Save. Spend. Splurge.

Should you clear your debts first (including your mortgage) or save for retirement?

This is one of those old, on-going debates of whether or not you should clear all your debts first or save for retirement.

Personally I’d do the former.

I’d clear my debts first (every debt, including mortgages), and THEN save for retirement. I know you’d lose out on compounding interest in the time it takes to clear your debts, but here are my reasons for leaning towards debt repayment first:


This is a big one.

You can lose your job, get hurt and not be able to work, or for any number of reasons that would prevent you from making an income.

What doesn’t change? Your expenses.

You STILL have to make that mortgage or debt payment, and you don’t have a choice.

Would you rather be in a position to have to make a smaller minimum payment on your current debt that impacts your finances NOW or would you rather feel good about having X amount in retirement savings?


I dunno about you but once I stick money in my Registered Retirement Savings Plan (RRSP), I can’t take it out.

I can borrow from it and use it for a down payment or for continuing education, and so on, but I still have to pay it ALL back within a time frame.

It’s not like I can take out the money and clear my debt in times of financial distress and feel total, utter relief.



Now people might feel weird because they’re not saving any money, but you kind of are.

You’re saving on having to pay extra in interest because you’re forcing the principal (main) balance down to as low as possible, which makes your interest payments lower.

5% interest payments on $100,000 (which is $5000) is very different from 5% on $10,000 (which is $500).


Even if you save all your money into index funds, it is for the LONG run that you will make an average of 5% – 7% as a return, but it doesn’t necessarily mean that in THIS YEAR that you are paying back your debt, you will make those returns.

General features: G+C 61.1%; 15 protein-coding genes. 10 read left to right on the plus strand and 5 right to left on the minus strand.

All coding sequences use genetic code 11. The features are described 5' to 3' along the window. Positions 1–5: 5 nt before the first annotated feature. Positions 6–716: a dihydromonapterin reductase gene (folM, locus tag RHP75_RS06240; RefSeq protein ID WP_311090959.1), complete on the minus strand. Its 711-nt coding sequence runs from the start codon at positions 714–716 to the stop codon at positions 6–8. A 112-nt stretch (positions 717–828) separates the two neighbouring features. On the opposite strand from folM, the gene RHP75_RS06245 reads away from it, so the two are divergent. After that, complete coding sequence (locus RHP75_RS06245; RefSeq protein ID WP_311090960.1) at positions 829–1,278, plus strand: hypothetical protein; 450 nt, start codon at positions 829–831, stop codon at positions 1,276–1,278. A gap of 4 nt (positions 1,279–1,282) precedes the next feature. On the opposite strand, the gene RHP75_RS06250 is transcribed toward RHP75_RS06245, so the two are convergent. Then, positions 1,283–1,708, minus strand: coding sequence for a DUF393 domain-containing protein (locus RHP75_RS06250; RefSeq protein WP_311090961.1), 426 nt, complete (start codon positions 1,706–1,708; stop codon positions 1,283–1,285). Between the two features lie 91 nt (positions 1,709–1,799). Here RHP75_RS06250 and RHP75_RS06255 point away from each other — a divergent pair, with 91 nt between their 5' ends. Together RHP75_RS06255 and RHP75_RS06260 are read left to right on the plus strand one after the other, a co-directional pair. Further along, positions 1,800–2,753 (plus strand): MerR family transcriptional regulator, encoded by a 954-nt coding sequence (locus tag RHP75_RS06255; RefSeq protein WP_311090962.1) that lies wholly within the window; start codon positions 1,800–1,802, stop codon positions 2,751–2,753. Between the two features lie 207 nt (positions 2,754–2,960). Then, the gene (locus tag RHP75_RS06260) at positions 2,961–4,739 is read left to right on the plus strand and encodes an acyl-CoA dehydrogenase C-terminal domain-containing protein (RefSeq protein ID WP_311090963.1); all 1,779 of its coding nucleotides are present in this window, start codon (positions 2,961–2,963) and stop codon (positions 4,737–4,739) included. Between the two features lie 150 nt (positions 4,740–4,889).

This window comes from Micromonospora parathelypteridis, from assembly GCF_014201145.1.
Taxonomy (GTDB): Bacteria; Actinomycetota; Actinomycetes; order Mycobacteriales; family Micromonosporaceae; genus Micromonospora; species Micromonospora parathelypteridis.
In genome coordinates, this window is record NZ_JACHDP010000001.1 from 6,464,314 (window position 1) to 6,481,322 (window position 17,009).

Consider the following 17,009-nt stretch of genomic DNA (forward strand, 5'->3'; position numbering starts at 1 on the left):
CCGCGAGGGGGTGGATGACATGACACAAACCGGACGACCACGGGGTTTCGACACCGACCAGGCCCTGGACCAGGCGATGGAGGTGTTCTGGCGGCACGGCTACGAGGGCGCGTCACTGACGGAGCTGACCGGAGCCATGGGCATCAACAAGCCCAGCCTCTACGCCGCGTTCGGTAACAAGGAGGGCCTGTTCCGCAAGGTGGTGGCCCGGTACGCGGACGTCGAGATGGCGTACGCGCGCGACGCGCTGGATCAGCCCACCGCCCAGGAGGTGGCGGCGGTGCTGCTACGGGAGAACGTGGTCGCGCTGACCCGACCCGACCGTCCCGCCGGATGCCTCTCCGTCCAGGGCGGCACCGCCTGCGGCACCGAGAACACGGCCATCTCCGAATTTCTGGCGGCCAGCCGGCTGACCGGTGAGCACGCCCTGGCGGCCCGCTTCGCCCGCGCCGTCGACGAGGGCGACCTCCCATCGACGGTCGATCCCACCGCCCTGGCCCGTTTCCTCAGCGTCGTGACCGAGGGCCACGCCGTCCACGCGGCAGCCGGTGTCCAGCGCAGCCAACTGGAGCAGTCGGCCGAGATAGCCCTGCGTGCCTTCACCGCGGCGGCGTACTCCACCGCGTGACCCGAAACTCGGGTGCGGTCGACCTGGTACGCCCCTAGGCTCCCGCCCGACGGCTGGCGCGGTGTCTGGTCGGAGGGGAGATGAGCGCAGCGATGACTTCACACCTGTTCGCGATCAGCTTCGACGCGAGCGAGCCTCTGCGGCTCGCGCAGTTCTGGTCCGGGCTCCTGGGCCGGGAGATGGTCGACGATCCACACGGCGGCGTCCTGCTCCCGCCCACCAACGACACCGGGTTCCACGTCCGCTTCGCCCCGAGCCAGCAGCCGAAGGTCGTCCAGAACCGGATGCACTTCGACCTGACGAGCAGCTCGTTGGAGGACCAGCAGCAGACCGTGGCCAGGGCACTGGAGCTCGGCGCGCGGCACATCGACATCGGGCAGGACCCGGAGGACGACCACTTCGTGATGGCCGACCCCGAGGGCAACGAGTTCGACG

For me, the surer bet is your debt repayment in terms of return on investment.


Note that I didn’t say you should forgo all saving.

I still think having a little extra cash as a buffer for your bills is always a good idea.

The best example I can think of for this is if you don’t keep a cash buffer in your account, you might have a bill that automatically comes out and charges you more than it should have (!!), so it ends up setting off a nasty chain reaction of missed bill payments or insufficient funds (NSF) fees that culminate in you screaming into the phone trying to get back your money due to their screwup.


The only exception for me is if your employer matches your contribution 100%.

If your company is saying: Hey, set aside 3% of your gross income each year and we’ll fully match it with 3% of our own, THEN GO FOR IT.

It’s already a 100% return on your money, which beats out any kind of interest rate.

Anyway, the best advice I can give to you? Budget and track your expenses.


  • Sarah

    I’m definitely not doing this.

    I’m prioritizing paying down my mortgage over adding to cash savings (beyond a healthy emergency fund) since that 4% return > the 0.5% my “high-yield” savings account pays. However, my 401K has tax advantages as well as a company match and low fees. It’s also a limited time offer – I can only put in a certain amount per year. Once my mortgage is paid off, I don’t get to go back and put money in, or recoup those tax savings.

    Paying down my mortgage puts my money money into an illiquid asset with a (theoretically, historically) lower rate of return. If I lose my job, I can borrow money from my 401K, but my mortgage company isn’t going to look at all of my extra principal payments and cut me any slack. Even funneling 100% of that money to my mortgage, it will take 10+ years to pay it off (!!). That’s a loss of 10 years of increased returns, plus compounding. Plus it’s 10 years of extra risk.

    Obviously, every situation is different, and I actually agree for non-mortgage debt. And of course I’m American, so I have little understanding of how Canadian retirement funds works. And our social safety nets are not as good.